Institutional Designation : Private—Religious

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Macomb Community College
(586) 445-7999
14500 East 12 Mile Road
Warren, MI
Tuition
Full-Time In-State Tuition Costs : $3410
Full-Time Non-Resident Tuition Costs : $4433
School Information
Type of Institution : Two-Year college
Institutional Designation : Two-Year college

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Oakland Community College
(248) 341-2000
2480 Opdyke Road
Bloomfield Hills, MI
Tuition
Full-Time In-State Tuition Costs : $3051
Full-Time Non-Resident Tuition Costs : $4281
School Information
Type of Institution : Two-Year college
Institutional Designation : Public—State and Local

Data Provided By:
Tuesday R.
(877) 231-8505
Curtis
Detroit, MI
Subjects
Music Performance, Opera Voice, Singing
Ages Taught
5 to 99
Specialties
I was trained and I employ the Bel Canto Style.
Education
Southfield High School - - 8/1989 - 6/1993 (not complete) Southern University - voice - 8/1993 - 7/1998 (Bachelor's degree received) Southeastern Louisiana University - voice - 1/1999 - 12/2000 (Master's degree received)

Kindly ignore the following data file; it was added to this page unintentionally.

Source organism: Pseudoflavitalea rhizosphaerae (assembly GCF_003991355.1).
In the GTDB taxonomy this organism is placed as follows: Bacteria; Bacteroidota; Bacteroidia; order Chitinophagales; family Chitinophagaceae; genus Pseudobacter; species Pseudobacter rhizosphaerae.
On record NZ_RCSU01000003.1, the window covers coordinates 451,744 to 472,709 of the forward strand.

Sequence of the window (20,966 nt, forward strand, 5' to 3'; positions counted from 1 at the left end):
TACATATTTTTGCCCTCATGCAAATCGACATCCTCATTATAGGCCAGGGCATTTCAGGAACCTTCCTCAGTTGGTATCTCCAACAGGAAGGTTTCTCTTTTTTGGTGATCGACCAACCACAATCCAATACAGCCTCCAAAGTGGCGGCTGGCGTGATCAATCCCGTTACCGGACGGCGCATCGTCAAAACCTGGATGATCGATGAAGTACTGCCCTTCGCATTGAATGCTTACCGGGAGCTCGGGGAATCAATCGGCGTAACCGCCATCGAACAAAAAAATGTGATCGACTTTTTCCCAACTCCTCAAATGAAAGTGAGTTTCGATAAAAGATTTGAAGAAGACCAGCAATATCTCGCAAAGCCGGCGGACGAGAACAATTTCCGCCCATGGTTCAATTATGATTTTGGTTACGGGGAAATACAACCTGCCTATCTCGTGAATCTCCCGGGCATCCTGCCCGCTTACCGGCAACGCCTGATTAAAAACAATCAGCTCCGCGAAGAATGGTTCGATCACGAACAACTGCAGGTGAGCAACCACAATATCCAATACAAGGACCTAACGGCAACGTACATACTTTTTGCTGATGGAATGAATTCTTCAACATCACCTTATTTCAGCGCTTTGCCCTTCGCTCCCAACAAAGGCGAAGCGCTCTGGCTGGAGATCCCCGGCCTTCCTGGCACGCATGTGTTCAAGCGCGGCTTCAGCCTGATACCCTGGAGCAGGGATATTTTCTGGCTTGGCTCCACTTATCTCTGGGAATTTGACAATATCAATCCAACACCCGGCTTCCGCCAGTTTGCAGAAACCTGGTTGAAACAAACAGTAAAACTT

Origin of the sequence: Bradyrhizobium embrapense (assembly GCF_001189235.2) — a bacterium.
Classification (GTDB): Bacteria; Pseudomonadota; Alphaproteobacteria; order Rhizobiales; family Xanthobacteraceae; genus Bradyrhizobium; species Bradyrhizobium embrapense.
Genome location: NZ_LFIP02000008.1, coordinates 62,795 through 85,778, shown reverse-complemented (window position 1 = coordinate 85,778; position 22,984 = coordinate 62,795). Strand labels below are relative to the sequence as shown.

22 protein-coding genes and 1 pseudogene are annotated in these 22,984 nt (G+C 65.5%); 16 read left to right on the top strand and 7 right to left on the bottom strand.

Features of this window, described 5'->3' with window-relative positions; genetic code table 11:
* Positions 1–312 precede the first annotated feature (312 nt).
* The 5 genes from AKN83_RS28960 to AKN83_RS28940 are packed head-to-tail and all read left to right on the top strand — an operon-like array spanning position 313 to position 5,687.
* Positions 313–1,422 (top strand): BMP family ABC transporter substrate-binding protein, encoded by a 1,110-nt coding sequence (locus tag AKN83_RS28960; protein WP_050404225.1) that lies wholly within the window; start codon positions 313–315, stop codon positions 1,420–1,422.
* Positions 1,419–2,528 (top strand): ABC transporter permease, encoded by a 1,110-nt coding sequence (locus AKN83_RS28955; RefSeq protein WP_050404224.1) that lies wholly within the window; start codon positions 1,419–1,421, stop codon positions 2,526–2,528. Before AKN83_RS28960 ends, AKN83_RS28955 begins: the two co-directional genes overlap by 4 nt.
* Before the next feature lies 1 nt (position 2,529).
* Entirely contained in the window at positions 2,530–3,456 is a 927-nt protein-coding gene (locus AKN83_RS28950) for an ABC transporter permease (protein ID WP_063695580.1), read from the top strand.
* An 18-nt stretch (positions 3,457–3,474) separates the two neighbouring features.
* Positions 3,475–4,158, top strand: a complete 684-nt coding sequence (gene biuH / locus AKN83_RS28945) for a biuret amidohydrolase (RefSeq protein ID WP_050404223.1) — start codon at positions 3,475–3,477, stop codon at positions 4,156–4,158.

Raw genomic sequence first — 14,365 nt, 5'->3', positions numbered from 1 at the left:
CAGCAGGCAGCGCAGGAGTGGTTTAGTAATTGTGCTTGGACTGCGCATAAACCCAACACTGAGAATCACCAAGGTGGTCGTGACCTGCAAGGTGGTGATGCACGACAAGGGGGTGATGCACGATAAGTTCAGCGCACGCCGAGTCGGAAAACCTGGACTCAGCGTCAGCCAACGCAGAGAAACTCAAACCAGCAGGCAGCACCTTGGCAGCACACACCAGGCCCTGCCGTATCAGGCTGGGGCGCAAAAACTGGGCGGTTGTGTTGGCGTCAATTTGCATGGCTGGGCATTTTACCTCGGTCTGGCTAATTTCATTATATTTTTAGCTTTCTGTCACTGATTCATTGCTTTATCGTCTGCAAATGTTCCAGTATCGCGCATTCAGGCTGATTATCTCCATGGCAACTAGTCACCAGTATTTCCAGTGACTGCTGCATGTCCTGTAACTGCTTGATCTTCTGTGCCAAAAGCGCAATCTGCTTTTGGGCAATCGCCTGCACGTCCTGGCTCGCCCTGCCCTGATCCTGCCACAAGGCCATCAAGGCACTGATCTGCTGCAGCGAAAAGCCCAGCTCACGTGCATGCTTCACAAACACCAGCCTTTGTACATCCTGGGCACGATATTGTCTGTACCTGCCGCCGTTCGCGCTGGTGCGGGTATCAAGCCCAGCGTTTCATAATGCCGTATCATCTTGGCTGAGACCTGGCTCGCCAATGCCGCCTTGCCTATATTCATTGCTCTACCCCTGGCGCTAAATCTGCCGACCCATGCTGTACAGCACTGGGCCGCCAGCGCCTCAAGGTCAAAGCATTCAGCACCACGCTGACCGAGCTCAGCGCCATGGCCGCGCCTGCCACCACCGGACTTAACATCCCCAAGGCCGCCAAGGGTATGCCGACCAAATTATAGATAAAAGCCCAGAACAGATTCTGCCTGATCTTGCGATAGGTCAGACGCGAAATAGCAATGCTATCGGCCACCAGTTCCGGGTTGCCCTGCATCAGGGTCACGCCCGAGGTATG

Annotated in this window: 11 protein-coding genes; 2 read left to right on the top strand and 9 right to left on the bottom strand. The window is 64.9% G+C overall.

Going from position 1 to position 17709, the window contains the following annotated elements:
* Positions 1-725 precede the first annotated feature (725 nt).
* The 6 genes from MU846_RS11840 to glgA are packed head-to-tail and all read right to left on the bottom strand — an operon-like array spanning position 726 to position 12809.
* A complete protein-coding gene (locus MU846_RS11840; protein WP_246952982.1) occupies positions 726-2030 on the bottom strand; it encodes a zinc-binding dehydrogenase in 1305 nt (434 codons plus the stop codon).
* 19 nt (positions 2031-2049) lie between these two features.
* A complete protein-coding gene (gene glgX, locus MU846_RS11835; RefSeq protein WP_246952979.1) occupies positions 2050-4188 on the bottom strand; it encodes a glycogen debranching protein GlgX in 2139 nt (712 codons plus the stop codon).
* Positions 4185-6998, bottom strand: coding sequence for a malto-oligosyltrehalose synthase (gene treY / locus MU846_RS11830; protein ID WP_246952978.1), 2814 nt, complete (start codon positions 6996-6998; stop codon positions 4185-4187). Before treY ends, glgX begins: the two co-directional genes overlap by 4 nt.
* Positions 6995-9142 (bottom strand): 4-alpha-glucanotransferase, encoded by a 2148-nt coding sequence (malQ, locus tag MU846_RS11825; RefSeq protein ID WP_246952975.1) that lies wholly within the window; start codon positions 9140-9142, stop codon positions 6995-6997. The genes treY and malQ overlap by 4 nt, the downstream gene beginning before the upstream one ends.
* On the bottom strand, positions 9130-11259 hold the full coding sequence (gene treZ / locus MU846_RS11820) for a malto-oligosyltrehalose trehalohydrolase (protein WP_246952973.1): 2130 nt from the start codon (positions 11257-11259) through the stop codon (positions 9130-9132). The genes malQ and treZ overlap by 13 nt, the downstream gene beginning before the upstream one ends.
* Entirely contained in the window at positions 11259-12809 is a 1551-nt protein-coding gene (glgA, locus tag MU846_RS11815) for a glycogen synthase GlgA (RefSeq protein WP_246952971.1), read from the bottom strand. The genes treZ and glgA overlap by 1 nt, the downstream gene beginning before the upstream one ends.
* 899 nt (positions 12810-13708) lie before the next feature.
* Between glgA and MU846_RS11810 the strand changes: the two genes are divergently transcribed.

Membership Organizations
TakeLessons Music Teacher

Data Provided By:
William Emerson
21817 MacArthur
Warren, MI
Instruments
Audio Recording, Chorus, Composition, Drums, Dulcimer, Ear Training, Early Music, Guitar, Handbells, Harpsichord, Mallet, Marimba, Organ, Other, Percussion, Piano, Recording, Theory, Timpani, Voice
Styles
Blues, Classical, Folk - Country - Bluegrass, Jazz, Kids, Other, Rock - Alternative, World
Experience Levels
Advanced, Beginner, Intermediate
Rate
$25
Years of Experience
27 Years

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Inspiration Wanted - Apply Within!

Inspiration Wanted - Apply Within!
By Chris Standring ( www.chrisstandring.com )

One of the biggest stumbling blocks for music students is knowing what to practice. In the early years students listened to their teachers and did what they told them to do, which is still of course perfectly valid. But the real turning point that sets a student on their own path is the ability to self motivate and take the reins without the aid of a mentor.